Maxwell’s Daemons is an upcoming educational adventure game set in the molecular world. It combines science fiction (shrinking down Ant-Man style) with real science, such as proper chemical compounds. The…
A comprehensive research analysis was published earlier this summer on scientific journal Frontiers. The study is titled “Neural Basis of Video Gaming: A Systematic Review.” The study correlated data from over 100 different video game studies on how gaming affects our brains.
Over 300 published video game studies were analyzed through MEDLINE and Web of Science, with the earliest relevant studies from 1992. The 306 studies were narrowed down to include only those that focused on neural correlates.
Most video game studies tend to focus on the negative effects, namely violence and addiction. Of the 116 studies that were used, 33% focused on video game addiction, while only 14% focused on violence. Only 19% studied structural changes in the brain.
The total sample size among all studies was nearly 4,000 participants. But there’s no way of knowing if multiple people volunteered for multiple studies, and a few studies declined to include sample size. It should be noted that most studies only sampled adolescent or young adult males, as well.
Different brain activities as well as actual changes in physical brain matter were studied. Most studies were done by comparing those who played games and those who didn’t, but it gets particularly interesting when different genres were used.
Those who played action video games improved their selective attention compared to those who played role-playing, puzzle, and strategy games. It’s even possible to achieve long-lasting improvements after only a single game-playing session.
Documented training periods for gaming vary greatly. Improvements to verbal memory spans, problem solving and reasoning, and memory improvements were noted using different games and genres.
The study concludes that gaming improves visuospatial skills, attention and optimization, and memory. At the same time many games can be highly addictive due to their built-in reward systems, sometimes creating a pathological need that’s been compared to gambling.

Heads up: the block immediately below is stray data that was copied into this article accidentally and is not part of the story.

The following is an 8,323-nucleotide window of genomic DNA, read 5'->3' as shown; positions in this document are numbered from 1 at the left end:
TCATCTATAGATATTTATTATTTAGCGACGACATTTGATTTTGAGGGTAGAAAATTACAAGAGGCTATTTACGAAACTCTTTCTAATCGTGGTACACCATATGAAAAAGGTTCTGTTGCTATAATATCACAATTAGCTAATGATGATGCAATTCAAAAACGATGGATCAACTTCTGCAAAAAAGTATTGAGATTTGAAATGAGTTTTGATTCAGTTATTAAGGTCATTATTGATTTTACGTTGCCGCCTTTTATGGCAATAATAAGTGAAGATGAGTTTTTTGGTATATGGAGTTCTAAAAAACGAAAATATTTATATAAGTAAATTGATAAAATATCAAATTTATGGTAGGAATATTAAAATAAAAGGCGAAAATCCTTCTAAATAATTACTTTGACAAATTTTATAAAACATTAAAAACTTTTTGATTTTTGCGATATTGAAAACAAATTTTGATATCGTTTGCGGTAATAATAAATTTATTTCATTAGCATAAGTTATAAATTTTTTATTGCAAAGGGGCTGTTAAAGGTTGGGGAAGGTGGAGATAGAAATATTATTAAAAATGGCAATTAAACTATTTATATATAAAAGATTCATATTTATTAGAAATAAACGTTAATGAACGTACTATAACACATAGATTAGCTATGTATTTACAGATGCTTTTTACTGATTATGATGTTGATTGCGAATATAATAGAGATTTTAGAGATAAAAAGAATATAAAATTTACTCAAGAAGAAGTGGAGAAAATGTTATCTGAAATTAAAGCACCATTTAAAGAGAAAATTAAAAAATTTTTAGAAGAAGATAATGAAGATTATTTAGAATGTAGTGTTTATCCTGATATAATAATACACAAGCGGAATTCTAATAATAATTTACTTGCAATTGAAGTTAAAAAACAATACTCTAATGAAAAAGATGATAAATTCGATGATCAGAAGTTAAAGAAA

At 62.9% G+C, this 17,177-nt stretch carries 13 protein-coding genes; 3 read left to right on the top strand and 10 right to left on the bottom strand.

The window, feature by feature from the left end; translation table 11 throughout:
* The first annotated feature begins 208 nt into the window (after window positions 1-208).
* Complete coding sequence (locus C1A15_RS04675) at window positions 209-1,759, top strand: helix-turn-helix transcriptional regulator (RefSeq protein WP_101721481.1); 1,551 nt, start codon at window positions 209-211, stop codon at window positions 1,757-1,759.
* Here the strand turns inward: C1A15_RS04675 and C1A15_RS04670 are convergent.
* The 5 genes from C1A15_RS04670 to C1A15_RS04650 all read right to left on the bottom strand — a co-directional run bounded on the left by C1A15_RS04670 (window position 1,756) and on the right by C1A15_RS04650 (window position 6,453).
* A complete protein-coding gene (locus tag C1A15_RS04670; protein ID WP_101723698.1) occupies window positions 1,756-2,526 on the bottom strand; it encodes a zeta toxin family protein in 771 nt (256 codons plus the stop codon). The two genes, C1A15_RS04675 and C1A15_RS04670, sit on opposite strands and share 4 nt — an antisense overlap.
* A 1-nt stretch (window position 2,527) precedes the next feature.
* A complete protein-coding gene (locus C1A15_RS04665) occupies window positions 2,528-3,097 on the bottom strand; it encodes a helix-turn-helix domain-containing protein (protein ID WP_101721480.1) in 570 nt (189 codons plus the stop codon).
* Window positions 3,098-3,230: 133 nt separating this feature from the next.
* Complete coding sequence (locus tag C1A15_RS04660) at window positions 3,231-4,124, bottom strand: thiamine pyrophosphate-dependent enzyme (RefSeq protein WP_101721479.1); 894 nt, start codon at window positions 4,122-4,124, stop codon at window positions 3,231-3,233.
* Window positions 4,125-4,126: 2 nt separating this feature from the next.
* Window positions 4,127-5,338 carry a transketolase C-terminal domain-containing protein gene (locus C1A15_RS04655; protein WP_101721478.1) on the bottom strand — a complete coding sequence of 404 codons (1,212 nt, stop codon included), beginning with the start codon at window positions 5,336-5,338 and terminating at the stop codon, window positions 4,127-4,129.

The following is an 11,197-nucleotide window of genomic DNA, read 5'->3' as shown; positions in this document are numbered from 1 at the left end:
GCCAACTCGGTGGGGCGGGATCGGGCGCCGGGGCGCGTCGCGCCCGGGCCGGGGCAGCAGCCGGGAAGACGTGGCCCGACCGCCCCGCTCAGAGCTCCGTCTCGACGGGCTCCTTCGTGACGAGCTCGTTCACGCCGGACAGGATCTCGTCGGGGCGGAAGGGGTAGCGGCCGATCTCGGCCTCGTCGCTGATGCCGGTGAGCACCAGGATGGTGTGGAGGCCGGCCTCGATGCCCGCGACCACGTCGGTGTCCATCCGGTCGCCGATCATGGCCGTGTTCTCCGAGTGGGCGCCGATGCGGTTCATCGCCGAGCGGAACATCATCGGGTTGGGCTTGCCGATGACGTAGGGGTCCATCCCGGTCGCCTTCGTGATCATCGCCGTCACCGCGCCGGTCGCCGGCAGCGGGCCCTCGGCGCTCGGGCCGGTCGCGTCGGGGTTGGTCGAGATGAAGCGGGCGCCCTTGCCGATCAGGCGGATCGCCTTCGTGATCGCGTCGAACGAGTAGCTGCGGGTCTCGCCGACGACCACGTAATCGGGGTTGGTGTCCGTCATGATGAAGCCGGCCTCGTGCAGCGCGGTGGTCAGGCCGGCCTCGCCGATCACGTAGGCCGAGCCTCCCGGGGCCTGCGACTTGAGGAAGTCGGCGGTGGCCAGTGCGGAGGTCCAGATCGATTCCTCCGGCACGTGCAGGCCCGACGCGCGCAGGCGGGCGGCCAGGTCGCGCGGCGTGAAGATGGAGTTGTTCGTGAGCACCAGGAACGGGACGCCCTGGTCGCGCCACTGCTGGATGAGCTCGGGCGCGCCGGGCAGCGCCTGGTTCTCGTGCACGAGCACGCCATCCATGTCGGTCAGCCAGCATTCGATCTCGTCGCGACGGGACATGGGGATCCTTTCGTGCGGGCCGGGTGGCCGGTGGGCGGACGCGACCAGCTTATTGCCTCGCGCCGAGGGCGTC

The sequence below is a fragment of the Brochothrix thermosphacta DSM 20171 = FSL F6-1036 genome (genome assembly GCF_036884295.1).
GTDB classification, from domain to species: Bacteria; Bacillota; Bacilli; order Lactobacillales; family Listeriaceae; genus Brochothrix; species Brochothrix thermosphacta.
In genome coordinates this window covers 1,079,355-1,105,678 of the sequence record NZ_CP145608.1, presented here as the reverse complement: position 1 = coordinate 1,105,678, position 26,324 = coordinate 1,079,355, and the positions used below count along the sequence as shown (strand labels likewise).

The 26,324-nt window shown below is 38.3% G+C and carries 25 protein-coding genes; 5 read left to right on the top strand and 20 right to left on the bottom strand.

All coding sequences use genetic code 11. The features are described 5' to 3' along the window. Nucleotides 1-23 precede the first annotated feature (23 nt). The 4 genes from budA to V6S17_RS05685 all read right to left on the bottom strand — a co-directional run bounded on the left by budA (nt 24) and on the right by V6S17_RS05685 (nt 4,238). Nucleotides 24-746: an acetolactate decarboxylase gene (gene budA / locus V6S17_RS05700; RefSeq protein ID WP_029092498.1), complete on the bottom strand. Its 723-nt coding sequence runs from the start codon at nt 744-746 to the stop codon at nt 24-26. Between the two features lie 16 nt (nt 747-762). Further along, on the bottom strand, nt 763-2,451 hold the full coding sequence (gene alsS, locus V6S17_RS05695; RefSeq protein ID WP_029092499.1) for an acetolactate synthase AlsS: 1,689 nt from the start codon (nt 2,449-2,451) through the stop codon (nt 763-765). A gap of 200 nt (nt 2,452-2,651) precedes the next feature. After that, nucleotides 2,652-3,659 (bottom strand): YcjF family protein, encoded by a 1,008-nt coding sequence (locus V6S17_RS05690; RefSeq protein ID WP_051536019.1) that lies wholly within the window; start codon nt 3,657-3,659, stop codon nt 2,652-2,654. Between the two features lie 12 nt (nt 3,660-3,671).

If you’re interested in learning more about how gaming affects our brains and increases our skills, I highly recommend reading the works of Dr. Daphne Bavelier. She is frequently cited in these studies. She also presented a popular TED talk about gaming’s affect on our brains in 2012.
In the U.K., students at The University of Hull have created a Minecraft world that aims to teach basic biochemistry. It’s called MolCraft, and it’s sponsored by the Royal Society…
Connected Worlds is an immersive, interactive ecosystem that was designed for the New York Hall of Science. It’s an installation of six smaller ecosystems, actually—all of which are connected, much like real ecosystems are. The difference here is that the environments only exist on massive screens connected by a 3,000-ft² interactive floor. Read More
Have you ever realized you were dreaming while you were dreaming? If so, you’ve had a lucid dream.
Well, if you liked the experience, or if you’re interested in having more, you might want to check out this story in the Verge, which reports on research by Dr. Jayne Gackenbach of MacEwan University in Alberta. Her findings? Gamers are more likely to have regular lucid dreams than non-gamers. Read More